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Secure Compute Part 2: gVisor Runtime on EKS

In this post, we want to build a platform that can run containers securely on an Amazon Elastic Kubernetes Service (EKS) Cluster. The first component we will look at is integrating a secure container runtime. We will explore the gVisor sandboxed container runtime environment and how to integrate it with EKS.

Packaging and Deploying an Application#

Containers have become the standard unit for packaging and running an application and its dependencies. Container-orchestration systems such as Kubernetes are used to deploy and manage containerized applications. We will use Amazon EKS to manage our kubernetes deployments, services and applications. In this way, we can develop our application, package it into a container and deploy it on our kubernetes cluster. Alternatively, as we will show in the next blog post, we can also use a serverless function framework such as OpenFaaS to write functions and deploy them using prebuilt container images, without having to deal with the complexity of building containers from scratch. Either way, containers are at the heart of both solutions.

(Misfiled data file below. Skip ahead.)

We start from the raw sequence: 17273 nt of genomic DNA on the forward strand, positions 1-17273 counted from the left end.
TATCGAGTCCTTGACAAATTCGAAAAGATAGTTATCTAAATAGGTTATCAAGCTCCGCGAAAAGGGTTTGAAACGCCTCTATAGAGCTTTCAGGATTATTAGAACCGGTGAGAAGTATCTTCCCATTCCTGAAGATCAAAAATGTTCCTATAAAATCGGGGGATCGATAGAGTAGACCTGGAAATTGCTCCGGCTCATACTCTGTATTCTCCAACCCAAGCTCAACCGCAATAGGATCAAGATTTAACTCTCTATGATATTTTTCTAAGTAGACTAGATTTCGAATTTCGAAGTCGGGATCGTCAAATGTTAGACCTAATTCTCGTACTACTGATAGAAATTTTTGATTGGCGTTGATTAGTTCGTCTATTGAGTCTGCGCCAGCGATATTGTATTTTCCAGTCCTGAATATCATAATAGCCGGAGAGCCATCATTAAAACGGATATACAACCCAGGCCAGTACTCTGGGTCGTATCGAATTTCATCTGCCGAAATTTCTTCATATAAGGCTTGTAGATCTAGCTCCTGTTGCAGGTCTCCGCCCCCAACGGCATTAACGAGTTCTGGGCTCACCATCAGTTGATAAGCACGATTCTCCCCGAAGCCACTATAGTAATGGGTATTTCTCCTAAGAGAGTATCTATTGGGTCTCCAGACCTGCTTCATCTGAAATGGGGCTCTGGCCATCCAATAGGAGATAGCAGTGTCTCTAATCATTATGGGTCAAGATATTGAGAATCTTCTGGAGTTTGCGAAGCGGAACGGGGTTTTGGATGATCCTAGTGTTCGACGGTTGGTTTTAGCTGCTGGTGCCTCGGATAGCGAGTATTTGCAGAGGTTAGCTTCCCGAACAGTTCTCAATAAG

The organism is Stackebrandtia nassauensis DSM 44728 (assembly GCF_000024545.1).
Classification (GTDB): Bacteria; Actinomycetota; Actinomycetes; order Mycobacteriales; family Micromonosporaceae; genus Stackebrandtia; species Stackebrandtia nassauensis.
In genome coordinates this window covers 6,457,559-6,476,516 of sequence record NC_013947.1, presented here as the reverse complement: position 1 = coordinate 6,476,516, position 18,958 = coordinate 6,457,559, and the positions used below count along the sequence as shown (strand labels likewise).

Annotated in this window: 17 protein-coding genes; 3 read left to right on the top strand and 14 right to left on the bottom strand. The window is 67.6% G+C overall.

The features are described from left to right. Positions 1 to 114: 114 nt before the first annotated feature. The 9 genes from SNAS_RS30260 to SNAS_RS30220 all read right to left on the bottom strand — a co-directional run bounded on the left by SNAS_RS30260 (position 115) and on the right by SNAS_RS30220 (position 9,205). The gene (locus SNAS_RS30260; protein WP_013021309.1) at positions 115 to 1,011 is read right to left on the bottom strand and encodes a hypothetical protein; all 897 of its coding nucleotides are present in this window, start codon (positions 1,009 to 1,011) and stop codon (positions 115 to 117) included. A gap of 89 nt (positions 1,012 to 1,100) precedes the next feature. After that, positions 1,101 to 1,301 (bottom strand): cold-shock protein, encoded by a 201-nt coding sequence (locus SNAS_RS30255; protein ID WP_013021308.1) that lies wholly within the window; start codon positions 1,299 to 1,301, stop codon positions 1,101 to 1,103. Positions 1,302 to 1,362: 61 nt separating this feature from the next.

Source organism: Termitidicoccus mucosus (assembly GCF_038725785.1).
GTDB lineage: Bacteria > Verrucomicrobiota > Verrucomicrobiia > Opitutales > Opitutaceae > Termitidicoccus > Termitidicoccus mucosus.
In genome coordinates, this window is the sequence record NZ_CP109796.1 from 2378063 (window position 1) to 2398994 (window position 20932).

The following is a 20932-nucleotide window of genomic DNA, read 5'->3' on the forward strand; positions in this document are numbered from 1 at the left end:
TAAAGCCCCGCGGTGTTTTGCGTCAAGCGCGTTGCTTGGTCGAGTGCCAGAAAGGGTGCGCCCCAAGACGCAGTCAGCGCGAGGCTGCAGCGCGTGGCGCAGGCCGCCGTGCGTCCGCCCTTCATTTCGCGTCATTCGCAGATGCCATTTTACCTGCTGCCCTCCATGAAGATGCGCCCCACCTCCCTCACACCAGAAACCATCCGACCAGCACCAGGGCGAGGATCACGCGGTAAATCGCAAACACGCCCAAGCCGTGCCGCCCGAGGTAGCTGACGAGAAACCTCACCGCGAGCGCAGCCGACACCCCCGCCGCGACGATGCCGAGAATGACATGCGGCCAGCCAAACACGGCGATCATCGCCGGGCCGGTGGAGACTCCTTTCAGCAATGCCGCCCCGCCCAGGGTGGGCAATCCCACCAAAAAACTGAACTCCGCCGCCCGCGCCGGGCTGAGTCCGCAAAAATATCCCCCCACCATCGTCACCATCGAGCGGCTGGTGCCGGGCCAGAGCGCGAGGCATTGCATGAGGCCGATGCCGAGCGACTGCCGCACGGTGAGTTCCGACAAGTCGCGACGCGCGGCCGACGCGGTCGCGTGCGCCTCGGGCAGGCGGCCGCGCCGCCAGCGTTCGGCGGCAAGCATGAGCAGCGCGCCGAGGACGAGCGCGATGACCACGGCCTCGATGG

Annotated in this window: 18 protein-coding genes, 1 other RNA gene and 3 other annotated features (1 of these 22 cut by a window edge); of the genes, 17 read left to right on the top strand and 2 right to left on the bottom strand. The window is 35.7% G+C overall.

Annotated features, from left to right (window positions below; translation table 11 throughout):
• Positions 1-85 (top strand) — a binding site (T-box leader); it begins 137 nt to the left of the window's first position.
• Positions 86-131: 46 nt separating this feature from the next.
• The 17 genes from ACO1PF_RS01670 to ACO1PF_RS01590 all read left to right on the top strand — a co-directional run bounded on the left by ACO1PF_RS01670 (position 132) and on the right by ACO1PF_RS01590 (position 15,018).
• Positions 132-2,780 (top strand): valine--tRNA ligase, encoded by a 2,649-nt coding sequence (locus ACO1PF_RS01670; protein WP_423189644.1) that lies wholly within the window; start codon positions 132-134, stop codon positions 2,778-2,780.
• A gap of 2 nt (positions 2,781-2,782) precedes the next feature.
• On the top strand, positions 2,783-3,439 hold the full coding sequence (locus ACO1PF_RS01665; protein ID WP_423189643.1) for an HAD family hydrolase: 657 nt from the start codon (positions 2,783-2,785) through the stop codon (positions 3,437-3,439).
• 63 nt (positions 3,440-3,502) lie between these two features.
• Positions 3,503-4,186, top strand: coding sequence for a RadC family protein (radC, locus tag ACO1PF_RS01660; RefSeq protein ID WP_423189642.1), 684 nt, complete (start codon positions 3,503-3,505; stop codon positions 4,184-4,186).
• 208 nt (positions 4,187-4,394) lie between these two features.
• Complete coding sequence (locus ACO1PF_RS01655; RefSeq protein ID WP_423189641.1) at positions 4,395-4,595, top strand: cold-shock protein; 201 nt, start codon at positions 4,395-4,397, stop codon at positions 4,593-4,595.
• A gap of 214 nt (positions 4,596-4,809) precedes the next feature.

Container Isolation Technologies#

To run containers securely, we need to isolate them from the host kernel and other processes running on the machine. Traditional containerization technologies such as Docker, containerd, and Linux Containers (LXC) do not provide the proper isolation as they run containers on the host OS kernel directly, leaving room for a large attack surface. This is especially critical in multi-tenant cloud environments and when running untrusted workloads on your cluster. Container isolation technologies such as Google gVisor, OpenStack Kata-containers, Amazon Firecracker and IBM Nabla-containers have emerged to combat this problem. Figure

Container Isolation

gVisor is an application kernel that provides a sandboxed environment for containers by implementing a sandboxed guest kernel which intercepts and services most system calls, isolating containers from the host. Similarly, Nabla-containers use a library OS to reduce the attack surface by customizing the OS constructs to the applications’ needs and reducing the number of system calls to the host. On the other hand, Kata-containers run containers inside lightweight VMs, relying on hardware virtualization for isolation. Finally, Firecracker creates and manages microVMs using hardware virtualization, and it can be used with tools such as Weave Ignite to run container images inside microVMs.